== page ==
With the introduction on 26 March 2021 of the Community Land Development Act 2021 and its associated regulations (‘the Regulations’) came a raft of changes that affect Neighbourhood, Precinct and Community Associations. In particular, it is now a requirement for an association, when lodging a change of management statement with the Land Registry Service, to provide this change in the form of a consolidated management statement.

So what is a management statement, and what does it mean for it to be in consolidated form?

A management statement is a document which includes by-laws regulating the management, administration and control of an association scheme and relating to the control or preservation of a theme of the development. A management statement is binding on the association and each person who is an owner, lessee or occupier of a lot within a scheme and as such is an important document for all involved with an association scheme, including prospective purchasers.

An association may wish to change its by-laws at certain times for various reasons – for instance, to allow for improvements to association property for the installation of solar panels or EV charging. To register and make effective such a by-law change requires a change of management statement. Previously, a change to a scheme’s management statement could be registered by providing only the new addition or amendment – however, this is no longer the case. The Regulations clause 28(1) now provides that ‘An amendment to a management statement must be lodged with the Registrar-General in the form of a consolidated version of the management statement that incorporates the amendment.’ This now requires a management statement to concisely record, in a single and readily accessible instrument all of the by-laws that affect the scheme.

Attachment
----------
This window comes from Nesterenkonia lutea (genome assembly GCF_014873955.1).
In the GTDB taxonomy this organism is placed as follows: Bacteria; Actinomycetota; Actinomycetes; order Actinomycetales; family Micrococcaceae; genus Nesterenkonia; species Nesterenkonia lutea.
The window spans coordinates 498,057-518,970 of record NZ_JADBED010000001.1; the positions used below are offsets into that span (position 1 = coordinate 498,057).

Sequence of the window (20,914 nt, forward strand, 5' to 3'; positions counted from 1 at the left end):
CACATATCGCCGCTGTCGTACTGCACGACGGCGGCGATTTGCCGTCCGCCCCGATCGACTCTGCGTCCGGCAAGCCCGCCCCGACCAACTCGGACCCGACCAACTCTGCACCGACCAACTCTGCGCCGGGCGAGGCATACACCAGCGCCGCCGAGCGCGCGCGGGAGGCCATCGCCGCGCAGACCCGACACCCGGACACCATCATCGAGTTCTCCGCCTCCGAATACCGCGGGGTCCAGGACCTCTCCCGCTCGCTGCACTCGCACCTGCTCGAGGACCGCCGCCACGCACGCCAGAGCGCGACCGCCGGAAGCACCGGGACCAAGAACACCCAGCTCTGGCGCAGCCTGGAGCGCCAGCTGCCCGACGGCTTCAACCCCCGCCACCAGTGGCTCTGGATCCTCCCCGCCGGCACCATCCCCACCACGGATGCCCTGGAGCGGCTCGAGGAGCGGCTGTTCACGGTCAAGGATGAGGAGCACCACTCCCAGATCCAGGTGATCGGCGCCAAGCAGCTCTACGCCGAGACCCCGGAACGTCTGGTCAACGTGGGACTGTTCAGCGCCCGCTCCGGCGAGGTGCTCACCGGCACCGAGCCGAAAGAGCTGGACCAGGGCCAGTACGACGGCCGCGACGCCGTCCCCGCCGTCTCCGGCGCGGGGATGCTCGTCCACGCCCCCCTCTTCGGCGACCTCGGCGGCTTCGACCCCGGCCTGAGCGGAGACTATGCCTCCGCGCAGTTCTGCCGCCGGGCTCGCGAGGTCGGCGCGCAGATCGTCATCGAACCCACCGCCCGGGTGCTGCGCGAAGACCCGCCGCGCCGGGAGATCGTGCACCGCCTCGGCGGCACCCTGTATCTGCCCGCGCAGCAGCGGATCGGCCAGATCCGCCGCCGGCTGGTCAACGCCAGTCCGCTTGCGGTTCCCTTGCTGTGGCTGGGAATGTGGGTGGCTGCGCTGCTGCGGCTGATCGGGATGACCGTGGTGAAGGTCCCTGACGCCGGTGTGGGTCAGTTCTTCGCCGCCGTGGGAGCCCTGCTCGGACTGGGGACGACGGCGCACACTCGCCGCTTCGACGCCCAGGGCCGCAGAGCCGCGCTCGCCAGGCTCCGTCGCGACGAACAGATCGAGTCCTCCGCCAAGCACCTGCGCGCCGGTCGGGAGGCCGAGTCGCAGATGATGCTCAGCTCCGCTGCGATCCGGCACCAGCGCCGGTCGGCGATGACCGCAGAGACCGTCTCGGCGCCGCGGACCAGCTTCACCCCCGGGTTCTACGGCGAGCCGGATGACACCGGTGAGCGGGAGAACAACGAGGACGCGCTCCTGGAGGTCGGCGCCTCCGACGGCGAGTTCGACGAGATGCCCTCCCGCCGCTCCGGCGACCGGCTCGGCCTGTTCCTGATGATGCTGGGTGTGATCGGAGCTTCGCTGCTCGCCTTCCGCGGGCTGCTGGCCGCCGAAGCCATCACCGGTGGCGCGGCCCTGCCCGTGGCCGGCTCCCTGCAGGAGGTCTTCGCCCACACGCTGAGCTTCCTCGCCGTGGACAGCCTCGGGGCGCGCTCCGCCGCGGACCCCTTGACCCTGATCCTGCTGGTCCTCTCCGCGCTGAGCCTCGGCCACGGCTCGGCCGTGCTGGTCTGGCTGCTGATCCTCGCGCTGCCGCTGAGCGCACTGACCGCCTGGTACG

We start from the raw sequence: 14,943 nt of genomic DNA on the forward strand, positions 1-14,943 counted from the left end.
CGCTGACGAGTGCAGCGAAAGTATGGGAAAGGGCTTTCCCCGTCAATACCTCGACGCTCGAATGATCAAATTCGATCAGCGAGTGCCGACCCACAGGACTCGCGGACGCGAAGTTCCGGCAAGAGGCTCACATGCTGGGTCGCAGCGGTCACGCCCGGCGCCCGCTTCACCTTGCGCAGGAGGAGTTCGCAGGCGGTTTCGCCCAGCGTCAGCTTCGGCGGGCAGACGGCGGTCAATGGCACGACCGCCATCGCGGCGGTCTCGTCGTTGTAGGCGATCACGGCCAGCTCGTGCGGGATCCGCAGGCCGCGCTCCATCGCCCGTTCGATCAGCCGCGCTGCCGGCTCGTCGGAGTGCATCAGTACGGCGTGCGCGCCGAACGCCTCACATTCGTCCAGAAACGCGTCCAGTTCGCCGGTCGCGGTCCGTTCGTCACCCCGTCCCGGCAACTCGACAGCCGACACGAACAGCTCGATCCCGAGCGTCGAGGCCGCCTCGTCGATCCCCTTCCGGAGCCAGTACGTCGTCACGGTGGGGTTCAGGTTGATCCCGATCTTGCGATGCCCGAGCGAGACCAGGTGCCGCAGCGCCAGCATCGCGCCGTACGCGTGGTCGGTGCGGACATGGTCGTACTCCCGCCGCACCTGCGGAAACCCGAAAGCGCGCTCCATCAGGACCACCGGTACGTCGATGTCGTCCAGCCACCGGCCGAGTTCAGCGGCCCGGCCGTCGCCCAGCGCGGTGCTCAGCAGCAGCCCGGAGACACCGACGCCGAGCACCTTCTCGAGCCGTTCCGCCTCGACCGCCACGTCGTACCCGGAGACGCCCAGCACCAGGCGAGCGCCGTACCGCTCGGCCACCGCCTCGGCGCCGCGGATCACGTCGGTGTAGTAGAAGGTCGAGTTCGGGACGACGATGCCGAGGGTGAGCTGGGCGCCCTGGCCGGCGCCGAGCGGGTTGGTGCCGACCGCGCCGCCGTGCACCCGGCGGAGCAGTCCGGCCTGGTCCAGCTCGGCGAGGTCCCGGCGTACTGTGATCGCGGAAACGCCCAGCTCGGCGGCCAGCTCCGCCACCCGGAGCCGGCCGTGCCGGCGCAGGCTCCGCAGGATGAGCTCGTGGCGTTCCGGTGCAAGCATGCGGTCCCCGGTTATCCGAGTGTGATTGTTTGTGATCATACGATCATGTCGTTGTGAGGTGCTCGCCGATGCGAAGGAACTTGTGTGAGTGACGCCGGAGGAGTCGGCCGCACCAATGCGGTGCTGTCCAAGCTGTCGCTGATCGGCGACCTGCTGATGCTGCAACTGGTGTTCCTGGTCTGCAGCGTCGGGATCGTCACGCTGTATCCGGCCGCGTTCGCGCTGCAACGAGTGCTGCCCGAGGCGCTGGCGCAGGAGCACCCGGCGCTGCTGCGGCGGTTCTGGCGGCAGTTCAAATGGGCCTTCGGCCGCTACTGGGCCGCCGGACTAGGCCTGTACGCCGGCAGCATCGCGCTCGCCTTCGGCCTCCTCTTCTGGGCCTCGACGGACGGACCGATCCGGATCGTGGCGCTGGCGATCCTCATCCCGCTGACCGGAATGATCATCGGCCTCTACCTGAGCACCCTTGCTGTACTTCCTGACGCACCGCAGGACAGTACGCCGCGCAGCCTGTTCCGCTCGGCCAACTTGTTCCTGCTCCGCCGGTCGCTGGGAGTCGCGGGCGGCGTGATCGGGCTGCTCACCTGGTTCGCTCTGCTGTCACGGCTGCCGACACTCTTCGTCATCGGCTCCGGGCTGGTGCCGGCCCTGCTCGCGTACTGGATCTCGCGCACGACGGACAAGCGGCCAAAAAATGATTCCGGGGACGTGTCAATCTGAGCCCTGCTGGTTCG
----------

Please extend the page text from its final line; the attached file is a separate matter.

Currently, many association schemes may have numerous changes to their management statement in annexed form and will require these changes to be consolidated into the one document prior to the registration of any new changes.

This is general information and should not be considered legal advice. You should obtain legal advice specific to your individual situation.

Authors: James Webster